Did Mahatma Gandhi ever publicly declare his opinion on the racist segregation under the apartheid regime in South Africa?
No, because apartheid wasn't introduced until May 1948, whereas Gandhi died in January 1948.
There was, of course, racism in South-Africa long before that; including in the laws of the country. But the apartheid policies expanded a great deal on that.
What you're probably aiming at with this question are Gandhi's views on black people, which are not particularly flattering by today's standards; while living in South-Africa from 1893 to 1914 he called black people "savages" and implied they were inferior to white people on several occasions. For example in 1893 Gandhi wrote that a "general belief seems to prevail in the Colony that the Indians are a little better, if at all, than savages or the Natives of Africa". There are quite a few more examples of a similar nature, including some from the late '30s.
Ironically, at the same time he was fighting for the rights of Indian people in South Africa.
Whether he was truly "racist" or just a "man of his time" is a rather controversial topic, and not something that be easily settled in an answer here (or anywhere else, for that matter), so you'll have to decide that for yourself :-)
Mahatma Gandhi spent a large amount of time and energy directly fighting apartheid in South Africa. The thing is, apartheid, while we think about it as focused entirely against those who were considered "black," was really a system of formalized oppression against all non-whites. Gandhi's energies were often focused measure that targeted those of Indian descent.
Early in his life, he took an intentional non-political stance to try and help his career as an attorney. He was discriminated against on a train in South Africa, where he had traveled for employment.
In 1893 he arrived in Durban where he remained for a week before leaving for Pretoria by train. He purchased a first-class ticket, boarded the train and started work on his lawsuit. During the journey a white woman passenger complained about sharing a compartment with a "coolie" and Gandhi was asked to move to a third-class carriage. On his refusal he was forcibly removed from the train at Pitermaritzburgh Station. Here he spent the night and later he described the event as the most prominent influence on his political career.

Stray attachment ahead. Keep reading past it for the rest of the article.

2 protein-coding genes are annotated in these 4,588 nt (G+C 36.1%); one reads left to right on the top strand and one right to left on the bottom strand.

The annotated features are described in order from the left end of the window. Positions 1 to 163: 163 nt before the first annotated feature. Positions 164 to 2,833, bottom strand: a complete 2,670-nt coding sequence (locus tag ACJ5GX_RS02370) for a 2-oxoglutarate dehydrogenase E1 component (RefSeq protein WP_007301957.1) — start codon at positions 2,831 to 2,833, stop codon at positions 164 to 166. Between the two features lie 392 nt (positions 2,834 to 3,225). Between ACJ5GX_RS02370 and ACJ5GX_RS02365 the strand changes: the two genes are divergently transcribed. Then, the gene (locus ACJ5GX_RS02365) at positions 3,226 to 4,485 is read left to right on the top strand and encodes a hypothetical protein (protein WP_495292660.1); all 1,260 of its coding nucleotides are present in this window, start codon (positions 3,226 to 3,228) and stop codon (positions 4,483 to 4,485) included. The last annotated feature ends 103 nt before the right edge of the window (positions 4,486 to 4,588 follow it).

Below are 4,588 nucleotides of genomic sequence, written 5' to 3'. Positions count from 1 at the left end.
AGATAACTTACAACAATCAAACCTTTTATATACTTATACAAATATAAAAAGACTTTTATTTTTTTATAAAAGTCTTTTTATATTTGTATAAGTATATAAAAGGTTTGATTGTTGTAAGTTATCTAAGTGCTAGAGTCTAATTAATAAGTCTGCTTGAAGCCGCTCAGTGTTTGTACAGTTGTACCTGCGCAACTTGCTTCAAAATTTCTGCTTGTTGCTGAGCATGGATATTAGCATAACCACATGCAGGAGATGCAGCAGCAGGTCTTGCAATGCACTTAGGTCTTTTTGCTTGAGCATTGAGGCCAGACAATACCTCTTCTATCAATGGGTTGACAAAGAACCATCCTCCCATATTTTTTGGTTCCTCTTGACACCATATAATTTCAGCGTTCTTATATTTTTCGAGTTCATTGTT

So, clearly, it's false that he never made a statement. He stated that his first experience with apartheid was THE seminal moment in his political life. He also spent a lot of time both in India and in South Africa organizing protests against apartheid policies, albeit, mostly ones targeting those of Indian descent.
The claim that he was silent or took no stand on apartheid appears to be false.
Ghandi was fighting for Indians, not Blacks and he was in fact heavily in favor of separation(apartheid) between Indians and Blacks(who he thought of as savages). E.g.
In the Indian Opinion of March 25, 1905, Gandhi wrote on a Bill regulating fire-arms: "In the instance of fire-arms, the Asiatic has been most improperly bracketed with the natives. The British Indian does not need any such restrictions as are imposed by the Bill on the natives regarding the carrying of fire-arms. The prominent race can remain so by preventing the native from arming himself. Is there the slightest vestige of justification for so preventing the British Indians?" Gandhi always advised Indians not to align with other political groups in either colored or African communities. He was strongly opposed to the commingling of races.
One of the first battles Gandhi fought after coming to South Africa was over the separate entrances for whites and blacks at the Durban post office. Gandhi objected that Indians were “classed with the natives of South Africa,” who he called the kaffirs, and demanded a separate entrance for Indians.
“We felt the indignity too much and … petitioned the authorities to do away with the invidious distinction, and they have now provided three separate entrances for natives, Asiatics and Europeans.”
In a petition letter in 1895, Gandhi also expressed concern that a lower legal standing for Indians would result in degenerating "so much so that from their civilised habits, they would be degraded to the habits of the aboriginal Natives, and a generation hence, between the progeny of the Indians and the Natives, there will be very little difference in habits, and customs and thought."
and it's not like he changed his views back in India
In 1939, Gandhi justified his counsel to the Indian community in South Africa against forming a non-European front: “I have no doubt about the soundness of my advice. However much one may sympathise with the Bantus, Indians cannot make common cause with them.”